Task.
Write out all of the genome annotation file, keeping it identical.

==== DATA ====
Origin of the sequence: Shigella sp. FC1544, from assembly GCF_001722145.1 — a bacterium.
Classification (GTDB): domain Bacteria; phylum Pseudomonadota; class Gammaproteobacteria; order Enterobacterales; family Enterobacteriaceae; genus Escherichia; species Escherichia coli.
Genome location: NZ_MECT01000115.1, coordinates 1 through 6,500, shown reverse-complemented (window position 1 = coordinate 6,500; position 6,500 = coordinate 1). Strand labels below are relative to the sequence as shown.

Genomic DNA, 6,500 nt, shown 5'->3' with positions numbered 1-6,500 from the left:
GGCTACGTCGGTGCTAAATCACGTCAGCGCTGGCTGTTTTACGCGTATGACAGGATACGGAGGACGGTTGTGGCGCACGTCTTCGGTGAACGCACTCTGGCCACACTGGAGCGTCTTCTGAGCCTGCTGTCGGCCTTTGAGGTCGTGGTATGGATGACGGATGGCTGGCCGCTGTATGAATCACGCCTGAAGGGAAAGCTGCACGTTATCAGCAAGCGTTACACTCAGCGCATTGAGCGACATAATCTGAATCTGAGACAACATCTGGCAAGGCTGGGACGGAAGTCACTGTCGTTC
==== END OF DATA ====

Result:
Origin of the sequence: Shigella sp. FC1544, from assembly GCF_001722145.1 — a bacterium.
Classification (GTDB): domain Bacteria; phylum Pseudomonadota; class Gammaproteobacteria; order Enterobacterales; family Enterobacteriaceae; genus Escherichia; species Escherichia coli.
Genome location: NZ_MECT01000115.1, coordinates 1 through 6,500, shown reverse-complemented (window position 1 = coordinate 6,500; position 6,500 = coordinate 1). Strand labels below are relative to the sequence as shown.

Genomic DNA, 6,500 nt, shown 5'->3' with positions numbered 1-6,500 from the left:
GGCTACGTCGGTGCTAAATCACGTCAGCGCTGGCTGTTTTACGCGTATGACAGGATACGGAGGACGGTTGTGGCGCACGTCTTCGGTGAACGCACTCTGGCCACACTGGAGCGTCTTCTGAGCCTGCTGTCGGCCTTTGAGGTCGTGGTATGGATGACGGATGGCTGGCCGCTGTATGAATCACGCCTGAAGGGAAAGCTGCACGTTATCAGCAAGCGTTACACTCAGCGCATTGAGCGACATAATCTGAATCTGAGACAACATCTGGCAAGGCTGGGACGGAAGTCACTGTCGTTC